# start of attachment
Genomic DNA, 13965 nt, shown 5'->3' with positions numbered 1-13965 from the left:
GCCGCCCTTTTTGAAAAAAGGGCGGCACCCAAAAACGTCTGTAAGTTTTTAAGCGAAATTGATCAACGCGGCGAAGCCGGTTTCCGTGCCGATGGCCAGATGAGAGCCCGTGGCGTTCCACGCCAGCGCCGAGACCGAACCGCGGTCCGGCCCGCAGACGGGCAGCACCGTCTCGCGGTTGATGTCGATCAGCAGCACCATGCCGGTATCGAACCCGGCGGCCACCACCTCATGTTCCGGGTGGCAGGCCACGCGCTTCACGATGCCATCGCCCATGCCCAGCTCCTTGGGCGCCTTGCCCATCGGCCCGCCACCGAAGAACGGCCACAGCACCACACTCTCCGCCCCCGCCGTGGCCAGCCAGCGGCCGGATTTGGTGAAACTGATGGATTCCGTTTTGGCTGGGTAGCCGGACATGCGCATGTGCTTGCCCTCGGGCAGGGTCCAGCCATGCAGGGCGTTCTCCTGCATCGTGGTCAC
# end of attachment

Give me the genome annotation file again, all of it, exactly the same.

Genomic DNA, 13965 nt, shown 5'->3' with positions numbered 1-13965 from the left:
GCCGCCCTTTTTGAAAAAAGGGCGGCACCCAAAAACGTCTGTAAGTTTTTAAGCGAAATTGATCAACGCGGCGAAGCCGGTTTCCGTGCCGATGGCCAGATGAGAGCCCGTGGCGTTCCACGCCAGCGCCGAGACCGAACCGCGGTCCGGCCCGCAGACGGGCAGCACCGTCTCGCGGTTGATGTCGATCAGCAGCACCATGCCGGTATCGAACCCGGCGGCCACCACCTCATGTTCCGGGTGGCAGGCCACGCGCTTCACGATGCCATCGCCCATGCCCAGCTCCTTGGGCGCCTTGCCCATCGGCCCGCCACCGAAGAACGGCCACAGCACCACACTCTCCGCCCCCGCCGTGGCCAGCCAGCGGCCGGATTTGGTGAAACTGATGGATTCCGTTTTGGCTGGGTAGCCGGACATGCGCATGTGCTTGCCCTCGGGCAGGGTCCAGCCATGCAGGGCGTTCTCCTGCATCGTGGTCAC